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  1. News Release

  2. Dec 13, 2022

Physicians Group Asks FDA to Investigate Elon Musk’s Neuralink for Violations of Federal Law Revealed by Public Records, Employee Whistleblowers

Botched Animal Experiments, Altered Documents May Disqualify Company from FDA Approval

SILVER SPRING, Md.—Elon Musk’s brain implant company Neuralink is already facing an investigation from the U.S. Department of Agriculture and Department of Justice. Now, a national nonprofit group is asking the Food and Drug Administration to open an inquiry of its own. The Washington, D.C.-based Physicians Committee for Responsible Medicine, which has more than 17,000 doctor members and first brought to light Neuralink’s history of troubling experiments on monkeys, requested today that FDA investigate the company for possible violations of “good laboratory practices” (GLP) regulations. 

Federal GLP regulations are designed to assure the quality and integrity of nonclinical laboratory studies, which are often conducted with animals. But public records and recent whistleblower reports shared with the media suggest that Neuralink has failed to comply with those rules, which may disallow the use of the animal studies in its application for FDA approval of its “brain-machine interface.” On Nov. 30, Musk claimed that Neuralink had “submitted…most of [its] paperwork to the FDA.”

An ongoing public records lawsuit by the Physicians Committee against the University of California, Davis, where Neuralink conducted experiments on rhesus macaques from 2017 to 2020, has so far unveiled more than 700 pages of documents that may be central to an FDA investigation. The documents detail that sloppy brain surgeries resulted in infections, seizures, paralysis, internal bleeding, and chronic hair loss, a sign of poor psychological health. 

Two incidents at UC Davis relevant to FDA’s GLP regulations involve Neuralink’s use of the surgical adhesive BioGlue, which was not approved for use. A 2019 document labeled “Neuralink Company Confidential Do Not Distribute” described one of the incidents: “a Neuralink surgeon deviated from approved protocol in a scheduled terminal surgical procedure by using material (‘bioglue’) [sic] which was not approved for use in our study.” The use of BioGlue in 2018 had previously caused another monkey to suffer brain swelling, partial paralysis, bleeding in her lungs, and ulcers in her esophagus due to excessive vomiting. Both monkeys were killed. Adherence to protocols and proper oversight by study directors are important GLP standards.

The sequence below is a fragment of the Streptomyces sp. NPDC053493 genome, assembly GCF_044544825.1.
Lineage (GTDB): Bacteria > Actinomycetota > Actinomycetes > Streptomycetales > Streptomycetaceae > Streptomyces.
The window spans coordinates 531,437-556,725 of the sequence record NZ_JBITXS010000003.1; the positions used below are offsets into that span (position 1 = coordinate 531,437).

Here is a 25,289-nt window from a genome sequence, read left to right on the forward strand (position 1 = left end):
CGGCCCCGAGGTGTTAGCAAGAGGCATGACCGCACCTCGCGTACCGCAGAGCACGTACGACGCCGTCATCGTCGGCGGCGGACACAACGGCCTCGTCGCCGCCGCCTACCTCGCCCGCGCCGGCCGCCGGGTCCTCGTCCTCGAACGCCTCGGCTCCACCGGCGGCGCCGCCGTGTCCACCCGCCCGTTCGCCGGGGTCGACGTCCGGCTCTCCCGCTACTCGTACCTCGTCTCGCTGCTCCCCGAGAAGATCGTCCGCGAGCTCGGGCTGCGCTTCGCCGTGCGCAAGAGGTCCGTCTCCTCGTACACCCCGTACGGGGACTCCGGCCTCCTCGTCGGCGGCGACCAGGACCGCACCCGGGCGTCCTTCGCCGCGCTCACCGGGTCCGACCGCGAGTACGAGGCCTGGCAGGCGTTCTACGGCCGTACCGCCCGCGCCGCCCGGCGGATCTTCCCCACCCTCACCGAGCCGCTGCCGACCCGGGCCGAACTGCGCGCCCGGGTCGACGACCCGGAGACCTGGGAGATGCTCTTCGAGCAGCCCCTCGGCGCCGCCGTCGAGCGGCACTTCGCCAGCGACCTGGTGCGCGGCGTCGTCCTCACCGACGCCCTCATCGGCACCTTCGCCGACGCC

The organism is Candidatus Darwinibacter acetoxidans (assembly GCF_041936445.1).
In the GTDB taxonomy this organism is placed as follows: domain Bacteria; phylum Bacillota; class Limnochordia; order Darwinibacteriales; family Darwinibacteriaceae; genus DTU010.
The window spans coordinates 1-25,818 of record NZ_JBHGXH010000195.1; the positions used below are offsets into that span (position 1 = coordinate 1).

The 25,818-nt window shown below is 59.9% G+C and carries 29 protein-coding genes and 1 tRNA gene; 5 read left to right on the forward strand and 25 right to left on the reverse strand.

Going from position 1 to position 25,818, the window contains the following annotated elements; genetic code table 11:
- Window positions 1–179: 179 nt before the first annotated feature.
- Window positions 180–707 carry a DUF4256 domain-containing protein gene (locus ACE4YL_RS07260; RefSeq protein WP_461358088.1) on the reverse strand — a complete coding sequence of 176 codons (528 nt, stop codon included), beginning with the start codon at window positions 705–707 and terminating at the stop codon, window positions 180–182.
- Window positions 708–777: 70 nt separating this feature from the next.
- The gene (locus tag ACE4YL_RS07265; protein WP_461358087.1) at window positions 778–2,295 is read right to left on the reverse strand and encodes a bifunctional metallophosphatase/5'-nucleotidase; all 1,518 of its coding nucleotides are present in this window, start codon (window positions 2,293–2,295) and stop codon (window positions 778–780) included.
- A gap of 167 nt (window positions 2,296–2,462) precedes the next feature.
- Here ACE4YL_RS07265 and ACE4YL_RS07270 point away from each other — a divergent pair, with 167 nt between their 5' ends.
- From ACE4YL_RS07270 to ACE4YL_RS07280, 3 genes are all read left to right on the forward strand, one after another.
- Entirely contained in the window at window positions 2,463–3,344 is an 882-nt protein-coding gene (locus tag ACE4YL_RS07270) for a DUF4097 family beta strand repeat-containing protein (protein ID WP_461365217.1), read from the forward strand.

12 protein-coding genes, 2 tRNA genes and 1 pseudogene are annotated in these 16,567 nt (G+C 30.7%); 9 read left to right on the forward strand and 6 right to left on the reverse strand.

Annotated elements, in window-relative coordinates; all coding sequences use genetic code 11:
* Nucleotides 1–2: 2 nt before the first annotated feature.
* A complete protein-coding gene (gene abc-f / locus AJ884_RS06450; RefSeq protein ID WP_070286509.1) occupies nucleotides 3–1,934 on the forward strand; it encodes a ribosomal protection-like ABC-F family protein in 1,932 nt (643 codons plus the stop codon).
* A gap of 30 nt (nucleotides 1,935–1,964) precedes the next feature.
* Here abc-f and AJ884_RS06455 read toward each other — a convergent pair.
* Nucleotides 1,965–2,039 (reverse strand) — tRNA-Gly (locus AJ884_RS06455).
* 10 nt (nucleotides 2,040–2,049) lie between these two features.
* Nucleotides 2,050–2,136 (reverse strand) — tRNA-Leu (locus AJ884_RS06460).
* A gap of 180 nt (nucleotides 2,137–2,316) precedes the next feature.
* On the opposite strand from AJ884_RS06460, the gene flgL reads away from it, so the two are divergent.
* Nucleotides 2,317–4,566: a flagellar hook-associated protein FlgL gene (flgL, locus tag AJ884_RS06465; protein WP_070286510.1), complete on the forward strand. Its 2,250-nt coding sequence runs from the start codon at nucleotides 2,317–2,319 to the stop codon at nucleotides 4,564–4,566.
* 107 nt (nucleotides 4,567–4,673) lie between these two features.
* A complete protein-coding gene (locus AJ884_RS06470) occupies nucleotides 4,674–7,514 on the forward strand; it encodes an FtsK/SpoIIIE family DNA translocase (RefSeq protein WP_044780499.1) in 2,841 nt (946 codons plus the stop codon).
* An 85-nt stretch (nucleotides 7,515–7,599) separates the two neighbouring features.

More recently, whistleblower reports by Neuralink employees to the news media reveal staff concerns over animal experiments described as “hack jobs.” After one incident, in which 25 pigs had a device that was the wrong size implanted in their heads, a company scientist wrote that it might be a possible “red flag” to FDA reviewers. In addition, the head of Neuralink’s animal care may have instructed employees to alter records related to animal studies. Accurate recordkeeping and the retention of records are essential for GLP compliance. 

“Between what we’ve seen in public records and what has been reported, it’s hard to imagine that Neuralink’s animal experiments meet FDA’s requirements,” says Deborah Dubow Press, Esq., associate general counsel with the Physicians Committee. 

“The company’s own employees admit that its botched animal experiments may be suspect to regulators,” says Ryan Merkley, director of research advocacy with the Physicians Committee. “The FDA has to investigate.”

The Physicians Committee points out that implanted devices like Neuralink’s come with a myriad of problems, including difficulty of repair and a high potential for severe medical complications in patients. The group is urging Neuralink to immediately halt its animal experiments and focus on improving noninvasive brain-machine interfaces.

To speak with Ms. Press or Mr. Merkley or to see a copy of the FDA request or the original documents from UC Davis, please contact Reina Pohl at 202-527-7326 or rpohl [at] (rpohl[at]pcrm[dot]org).

Media Contact

Reina Pohl, MPH



Founded in 1985, the Physicians Committee for Responsible Medicine is a nonprofit organization that promotes preventive medicine, conducts clinical research, and encourages higher standards for ethics and effectiveness in education and research.

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